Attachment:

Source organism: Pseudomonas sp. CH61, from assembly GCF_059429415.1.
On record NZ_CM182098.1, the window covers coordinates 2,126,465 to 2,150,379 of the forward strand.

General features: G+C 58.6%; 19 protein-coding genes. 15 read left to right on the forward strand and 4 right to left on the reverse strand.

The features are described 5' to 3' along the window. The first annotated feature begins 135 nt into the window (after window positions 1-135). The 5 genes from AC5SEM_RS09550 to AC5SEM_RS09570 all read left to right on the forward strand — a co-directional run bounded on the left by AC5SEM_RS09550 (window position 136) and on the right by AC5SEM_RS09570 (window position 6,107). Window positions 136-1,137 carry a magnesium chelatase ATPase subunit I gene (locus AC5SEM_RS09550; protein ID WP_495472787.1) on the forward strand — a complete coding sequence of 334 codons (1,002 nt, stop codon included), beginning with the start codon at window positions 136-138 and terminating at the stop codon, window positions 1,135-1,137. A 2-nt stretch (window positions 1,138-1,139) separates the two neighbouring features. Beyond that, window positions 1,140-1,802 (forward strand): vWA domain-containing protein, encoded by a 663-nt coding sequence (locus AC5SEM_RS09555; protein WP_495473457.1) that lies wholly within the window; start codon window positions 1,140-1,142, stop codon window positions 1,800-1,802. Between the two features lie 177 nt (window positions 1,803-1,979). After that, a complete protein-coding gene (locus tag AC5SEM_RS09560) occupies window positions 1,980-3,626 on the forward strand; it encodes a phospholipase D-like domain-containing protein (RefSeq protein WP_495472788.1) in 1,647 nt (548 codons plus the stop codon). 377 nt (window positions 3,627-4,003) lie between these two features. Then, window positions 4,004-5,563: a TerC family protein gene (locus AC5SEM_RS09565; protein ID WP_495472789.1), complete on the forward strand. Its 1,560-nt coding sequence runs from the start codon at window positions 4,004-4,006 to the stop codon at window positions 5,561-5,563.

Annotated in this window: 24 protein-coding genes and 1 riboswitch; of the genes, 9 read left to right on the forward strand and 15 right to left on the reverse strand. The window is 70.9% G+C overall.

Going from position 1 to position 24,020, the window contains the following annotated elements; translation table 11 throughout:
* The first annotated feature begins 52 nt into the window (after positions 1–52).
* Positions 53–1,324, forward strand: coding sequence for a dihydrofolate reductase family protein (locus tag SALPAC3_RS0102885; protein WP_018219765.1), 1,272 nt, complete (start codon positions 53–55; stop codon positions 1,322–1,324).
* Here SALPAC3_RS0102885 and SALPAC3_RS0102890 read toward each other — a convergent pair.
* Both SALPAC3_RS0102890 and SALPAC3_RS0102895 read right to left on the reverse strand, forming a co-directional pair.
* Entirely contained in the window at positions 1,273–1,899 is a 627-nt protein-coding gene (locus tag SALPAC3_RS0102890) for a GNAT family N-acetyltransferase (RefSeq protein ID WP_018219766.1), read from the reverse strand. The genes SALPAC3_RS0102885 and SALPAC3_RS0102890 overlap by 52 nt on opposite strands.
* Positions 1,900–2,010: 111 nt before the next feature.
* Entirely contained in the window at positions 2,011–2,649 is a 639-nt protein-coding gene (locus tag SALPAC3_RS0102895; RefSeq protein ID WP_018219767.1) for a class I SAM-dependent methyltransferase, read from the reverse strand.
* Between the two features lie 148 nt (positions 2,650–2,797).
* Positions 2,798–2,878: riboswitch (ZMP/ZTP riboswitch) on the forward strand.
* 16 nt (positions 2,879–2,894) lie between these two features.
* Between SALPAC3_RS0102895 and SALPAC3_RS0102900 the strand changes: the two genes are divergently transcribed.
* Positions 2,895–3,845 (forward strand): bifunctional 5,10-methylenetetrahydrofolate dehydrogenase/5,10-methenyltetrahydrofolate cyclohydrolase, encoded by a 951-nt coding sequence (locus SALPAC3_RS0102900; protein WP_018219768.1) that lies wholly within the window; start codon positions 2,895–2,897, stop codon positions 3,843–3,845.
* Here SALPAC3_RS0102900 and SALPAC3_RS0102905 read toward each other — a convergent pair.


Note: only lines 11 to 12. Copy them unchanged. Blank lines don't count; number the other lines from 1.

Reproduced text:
* Entirely contained in the window at positions 1,273–1,899 is a 627-nt protein-coding gene (locus tag SALPAC3_RS0102890) for a GNAT family N-acetyltransferase (RefSeq protein ID WP_018219766.1), read from the reverse strand. The genes SALPAC3_RS0102885 and SALPAC3_RS0102890 overlap by 52 nt on opposite strands.
* Positions 1,900–2,010: 111 nt before the next feature.